In our editorial of yesterday, we left undiscussed the question of the ultimate disposal of the Gray and Randall collections of engravings. This question ought now to be seriously taken up, for it would seem that the sacrifice of Harvard's interests to those of the Boston Museum of Fine Arts is not to be limited to the erection there of a wholly inadequate museum out of the funds provided by the Fogg bequest. The members of the Corporation practically make it evident through their statement in the Graduates' Magazine, that it is their intention not to place the Gray and Randall collections in the Fogg Art Museum at the time when their return to Harvard could be demanded.
Such action should not be allowed to pass without protest. Harvard's two large sets of engravings are the only very valuable works of art in her possession, and without them it is difficult to see how even the diminutive Fogg Museum is to be filled: certainly no expenditure in that direction by the University can be expected. If, as we are told, "At the Fogg Museum the Gray and Randall collections would take about one-third of the total space for exhibition and administration purposes," there is surely no way in which such space could be more suitably occupied. We can not see why Harvard should not herself have the benefit of her only works of art from which much benefit can be expected. The engravings belong to Harvard, and to Harvard they should come as soon as she can receive them.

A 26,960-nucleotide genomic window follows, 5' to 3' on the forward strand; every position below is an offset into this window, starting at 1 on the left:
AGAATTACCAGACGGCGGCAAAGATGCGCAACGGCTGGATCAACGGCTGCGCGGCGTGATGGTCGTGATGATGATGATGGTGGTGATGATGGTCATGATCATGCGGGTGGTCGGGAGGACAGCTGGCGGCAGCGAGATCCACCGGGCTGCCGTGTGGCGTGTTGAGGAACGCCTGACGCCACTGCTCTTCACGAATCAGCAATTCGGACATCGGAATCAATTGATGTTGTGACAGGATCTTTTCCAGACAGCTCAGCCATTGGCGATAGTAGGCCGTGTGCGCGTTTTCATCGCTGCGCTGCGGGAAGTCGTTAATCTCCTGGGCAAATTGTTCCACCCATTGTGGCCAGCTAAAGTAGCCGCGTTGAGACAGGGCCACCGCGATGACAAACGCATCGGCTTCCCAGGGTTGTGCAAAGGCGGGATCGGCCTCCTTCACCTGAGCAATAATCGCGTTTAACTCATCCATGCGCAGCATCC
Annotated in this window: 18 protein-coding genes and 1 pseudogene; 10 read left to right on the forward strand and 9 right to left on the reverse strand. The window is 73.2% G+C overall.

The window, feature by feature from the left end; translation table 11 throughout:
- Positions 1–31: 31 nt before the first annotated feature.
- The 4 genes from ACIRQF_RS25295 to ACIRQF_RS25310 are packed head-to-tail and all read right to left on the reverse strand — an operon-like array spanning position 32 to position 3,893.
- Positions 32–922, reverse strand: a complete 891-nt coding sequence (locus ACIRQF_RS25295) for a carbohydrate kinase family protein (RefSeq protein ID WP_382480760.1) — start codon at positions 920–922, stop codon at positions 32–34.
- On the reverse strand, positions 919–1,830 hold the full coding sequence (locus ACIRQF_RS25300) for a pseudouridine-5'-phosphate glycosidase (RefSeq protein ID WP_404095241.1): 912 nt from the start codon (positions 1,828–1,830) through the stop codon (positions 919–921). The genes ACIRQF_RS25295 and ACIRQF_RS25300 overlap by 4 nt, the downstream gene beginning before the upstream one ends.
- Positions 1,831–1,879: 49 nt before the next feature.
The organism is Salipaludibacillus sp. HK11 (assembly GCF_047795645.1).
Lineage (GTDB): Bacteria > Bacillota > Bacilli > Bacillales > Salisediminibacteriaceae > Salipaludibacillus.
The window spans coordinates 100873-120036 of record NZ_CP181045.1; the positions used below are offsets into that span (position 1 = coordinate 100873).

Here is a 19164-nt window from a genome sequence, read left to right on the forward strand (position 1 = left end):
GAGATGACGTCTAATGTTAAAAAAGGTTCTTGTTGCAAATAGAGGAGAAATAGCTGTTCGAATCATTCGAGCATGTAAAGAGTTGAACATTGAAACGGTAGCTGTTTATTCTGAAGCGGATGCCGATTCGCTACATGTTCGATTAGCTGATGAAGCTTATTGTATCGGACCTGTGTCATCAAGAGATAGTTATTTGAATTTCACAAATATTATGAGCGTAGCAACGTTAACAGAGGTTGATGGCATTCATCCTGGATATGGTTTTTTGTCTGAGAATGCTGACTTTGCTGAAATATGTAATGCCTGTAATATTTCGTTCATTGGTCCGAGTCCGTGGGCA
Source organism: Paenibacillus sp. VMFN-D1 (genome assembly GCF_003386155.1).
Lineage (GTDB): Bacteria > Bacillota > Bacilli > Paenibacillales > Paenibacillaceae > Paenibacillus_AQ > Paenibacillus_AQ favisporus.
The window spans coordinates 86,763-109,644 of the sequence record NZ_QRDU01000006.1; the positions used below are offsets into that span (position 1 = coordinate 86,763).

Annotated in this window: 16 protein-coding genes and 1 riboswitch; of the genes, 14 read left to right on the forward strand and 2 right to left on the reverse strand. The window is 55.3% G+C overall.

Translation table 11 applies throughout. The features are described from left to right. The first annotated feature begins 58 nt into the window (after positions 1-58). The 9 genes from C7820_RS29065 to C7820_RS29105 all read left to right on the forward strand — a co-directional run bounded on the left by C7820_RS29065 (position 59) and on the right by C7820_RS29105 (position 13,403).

It is not strange that the members of the Corporation, who are also trustees of the Boston Museum of Fine Arts, should have had to choose between Harvard and Boston: no man can serve two masters. But the deliberate preference they have apparently given to the Boston Art Museum was not to have been expected of them.